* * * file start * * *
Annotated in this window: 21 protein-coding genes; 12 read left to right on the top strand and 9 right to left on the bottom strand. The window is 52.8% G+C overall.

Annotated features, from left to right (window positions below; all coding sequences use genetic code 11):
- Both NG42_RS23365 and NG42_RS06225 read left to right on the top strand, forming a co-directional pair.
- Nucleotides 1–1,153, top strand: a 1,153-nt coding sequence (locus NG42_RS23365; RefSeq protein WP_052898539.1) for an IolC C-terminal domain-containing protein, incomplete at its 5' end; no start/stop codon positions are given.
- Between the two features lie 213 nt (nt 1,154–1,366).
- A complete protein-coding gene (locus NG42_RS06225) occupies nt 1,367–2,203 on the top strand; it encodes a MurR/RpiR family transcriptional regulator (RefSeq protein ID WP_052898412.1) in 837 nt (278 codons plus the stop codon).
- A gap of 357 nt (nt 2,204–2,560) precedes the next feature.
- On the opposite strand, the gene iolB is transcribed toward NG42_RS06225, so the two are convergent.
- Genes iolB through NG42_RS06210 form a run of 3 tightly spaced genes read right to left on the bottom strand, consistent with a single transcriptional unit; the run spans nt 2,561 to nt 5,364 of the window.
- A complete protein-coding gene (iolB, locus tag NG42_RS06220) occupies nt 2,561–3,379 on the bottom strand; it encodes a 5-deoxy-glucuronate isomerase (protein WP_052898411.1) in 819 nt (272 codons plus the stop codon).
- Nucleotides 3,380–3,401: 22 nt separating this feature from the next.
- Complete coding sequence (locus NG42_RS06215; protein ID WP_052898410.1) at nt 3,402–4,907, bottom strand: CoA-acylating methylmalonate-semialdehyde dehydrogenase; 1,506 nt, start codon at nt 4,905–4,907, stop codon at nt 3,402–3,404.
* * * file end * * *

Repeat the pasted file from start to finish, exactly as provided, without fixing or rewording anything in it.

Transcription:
Annotated in this window: 21 protein-coding genes; 12 read left to right on the top strand and 9 right to left on the bottom strand. The window is 52.8% G+C overall.

Annotated features, from left to right (window positions below; all coding sequences use genetic code 11):
- Both NG42_RS23365 and NG42_RS06225 read left to right on the top strand, forming a co-directional pair.
- Nucleotides 1–1,153, top strand: a 1,153-nt coding sequence (locus NG42_RS23365; RefSeq protein WP_052898539.1) for an IolC C-terminal domain-containing protein, incomplete at its 5' end; no start/stop codon positions are given.
- Between the two features lie 213 nt (nt 1,154–1,366).
- A complete protein-coding gene (locus NG42_RS06225) occupies nt 1,367–2,203 on the top strand; it encodes a MurR/RpiR family transcriptional regulator (RefSeq protein ID WP_052898412.1) in 837 nt (278 codons plus the stop codon).
- A gap of 357 nt (nt 2,204–2,560) precedes the next feature.
- On the opposite strand, the gene iolB is transcribed toward NG42_RS06225, so the two are convergent.
- Genes iolB through NG42_RS06210 form a run of 3 tightly spaced genes read right to left on the bottom strand, consistent with a single transcriptional unit; the run spans nt 2,561 to nt 5,364 of the window.
- A complete protein-coding gene (iolB, locus tag NG42_RS06220) occupies nt 2,561–3,379 on the bottom strand; it encodes a 5-deoxy-glucuronate isomerase (protein WP_052898411.1) in 819 nt (272 codons plus the stop codon).
- Nucleotides 3,380–3,401: 22 nt separating this feature from the next.
- Complete coding sequence (locus NG42_RS06215; protein ID WP_052898410.1) at nt 3,402–4,907, bottom strand: CoA-acylating methylmalonate-semialdehyde dehydrogenase; 1,506 nt, start codon at nt 4,905–4,907, stop codon at nt 3,402–3,404.